I think that we are called on to redefine for action Christianity today. We should first look to see how others reacted to God's input in their lives and the love they felt He has for humanity. We should then seek answers for today based on our current state of knowledge. Two of many possible examples. We should take responsibility for our impact on the climate and possible global warming
    based on the best scientific evidence and not assume that God will protect us from ourselves. In thinking about homosexuality we should make every effort to determine if it is a choice and not just assume it is sinful. Whaever the evidence shows or how it is interpreted IMO we should not judge homosexuality but leave that to God.

    My main point is that I think we should ask God to guide us in our thinking and actions and not let others who came along several centuries ago do our thinking for us.

  8. #138
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    Re: What is most responsible for Christianity's failure in the West?

    Quote Originally Posted by Einzige View Post
    Where by "failure" I mean its gradual displacement from the center of the moral and intellectual life of they civilization.

    To define these options bit:

    Poll option one is the conservative answer. It holds that Christian belief would be as predominant today in the West as it was in 1913 if it were not for the conscious, deliberate machinations of a small group of secularizing elites promoting atheism and amorality.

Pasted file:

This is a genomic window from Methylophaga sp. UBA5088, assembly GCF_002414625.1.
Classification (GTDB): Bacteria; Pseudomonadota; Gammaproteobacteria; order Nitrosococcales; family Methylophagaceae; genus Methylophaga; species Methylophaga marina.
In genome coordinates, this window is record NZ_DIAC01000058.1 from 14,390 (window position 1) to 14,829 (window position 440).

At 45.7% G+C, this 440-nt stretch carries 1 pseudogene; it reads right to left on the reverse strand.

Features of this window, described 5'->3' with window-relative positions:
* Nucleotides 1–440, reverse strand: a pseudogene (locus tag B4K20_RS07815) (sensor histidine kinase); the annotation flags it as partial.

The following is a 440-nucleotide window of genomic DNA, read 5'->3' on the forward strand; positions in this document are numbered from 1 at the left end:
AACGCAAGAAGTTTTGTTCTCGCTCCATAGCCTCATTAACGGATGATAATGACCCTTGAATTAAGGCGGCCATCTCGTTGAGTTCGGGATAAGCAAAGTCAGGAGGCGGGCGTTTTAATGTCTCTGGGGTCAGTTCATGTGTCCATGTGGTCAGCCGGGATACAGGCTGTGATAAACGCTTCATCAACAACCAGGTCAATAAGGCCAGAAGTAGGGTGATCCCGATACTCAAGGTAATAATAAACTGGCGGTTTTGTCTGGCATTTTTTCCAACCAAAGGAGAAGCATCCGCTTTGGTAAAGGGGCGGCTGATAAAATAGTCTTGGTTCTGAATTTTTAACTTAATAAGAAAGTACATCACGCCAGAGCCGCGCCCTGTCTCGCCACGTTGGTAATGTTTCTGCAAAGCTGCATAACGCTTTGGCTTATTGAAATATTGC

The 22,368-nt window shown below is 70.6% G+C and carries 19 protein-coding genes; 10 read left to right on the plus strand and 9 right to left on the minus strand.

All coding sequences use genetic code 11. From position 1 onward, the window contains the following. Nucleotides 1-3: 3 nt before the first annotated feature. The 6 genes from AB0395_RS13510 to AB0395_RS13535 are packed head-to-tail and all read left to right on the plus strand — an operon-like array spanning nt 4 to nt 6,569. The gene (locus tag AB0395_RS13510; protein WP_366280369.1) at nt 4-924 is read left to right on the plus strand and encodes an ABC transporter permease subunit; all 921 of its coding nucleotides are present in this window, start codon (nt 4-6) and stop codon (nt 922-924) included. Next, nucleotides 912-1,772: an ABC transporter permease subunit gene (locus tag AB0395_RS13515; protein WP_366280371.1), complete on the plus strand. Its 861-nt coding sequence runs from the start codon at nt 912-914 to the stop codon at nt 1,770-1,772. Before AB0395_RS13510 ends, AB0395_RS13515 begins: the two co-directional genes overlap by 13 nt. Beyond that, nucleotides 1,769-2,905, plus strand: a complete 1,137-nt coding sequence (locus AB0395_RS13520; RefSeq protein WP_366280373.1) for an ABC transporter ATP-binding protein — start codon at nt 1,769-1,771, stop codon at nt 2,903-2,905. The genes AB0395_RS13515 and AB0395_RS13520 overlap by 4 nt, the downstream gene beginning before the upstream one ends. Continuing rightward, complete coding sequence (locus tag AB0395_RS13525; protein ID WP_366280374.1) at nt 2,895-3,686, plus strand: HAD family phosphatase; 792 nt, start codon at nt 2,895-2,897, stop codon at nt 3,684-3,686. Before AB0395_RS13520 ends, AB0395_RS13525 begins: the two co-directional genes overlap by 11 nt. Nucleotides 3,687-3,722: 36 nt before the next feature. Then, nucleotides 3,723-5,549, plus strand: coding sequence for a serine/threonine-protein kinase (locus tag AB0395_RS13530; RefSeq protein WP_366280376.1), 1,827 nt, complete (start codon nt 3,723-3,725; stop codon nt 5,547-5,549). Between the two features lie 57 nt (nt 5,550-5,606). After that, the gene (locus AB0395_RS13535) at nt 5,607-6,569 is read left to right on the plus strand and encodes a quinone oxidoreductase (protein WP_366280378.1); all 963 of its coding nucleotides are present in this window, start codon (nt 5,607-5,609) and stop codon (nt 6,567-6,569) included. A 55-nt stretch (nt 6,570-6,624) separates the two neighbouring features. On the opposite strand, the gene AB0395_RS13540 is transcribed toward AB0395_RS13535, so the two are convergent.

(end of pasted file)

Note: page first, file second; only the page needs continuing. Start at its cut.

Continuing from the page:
My thoughts: This is the least tenable of the four options I've provided, in part because 'the elite' in the West has never been anti-Christian. To be sure, they are opposed to fundamentalism, but only because it is at odds with liberal-capitalist notions of 'progress'. The invocation of the defense of Occidental Christianity during the Cold War is proof-positive that Western elites want generally to employ Christianity to their own ends.

    Poll option two is the liberal answer, the "secularization thesis". According to this theory, Christianity is doomed to deplacement, as are all religions eventually, by the gradual and wholly unconscious forces of mental and mechanical progress.

    My thoughts: This is almost as problematic a solution to the question posed as the first answer. It assumes a great deal of the structure of Christian ideology - progress towards a "new Heaven and a new Earth", an eventual end to history, and so on - while draining it of its metaphysical content.

    Option three is what I call the Nietzscheite option: Christianity has failed because it is inherently flawed. It can exist only among theoppressed, and as soon as a people become strong enough to shirk ofc a collective sense of inferiority it will abolish the correspondent notimon of individual existential guilt that informs Christianity.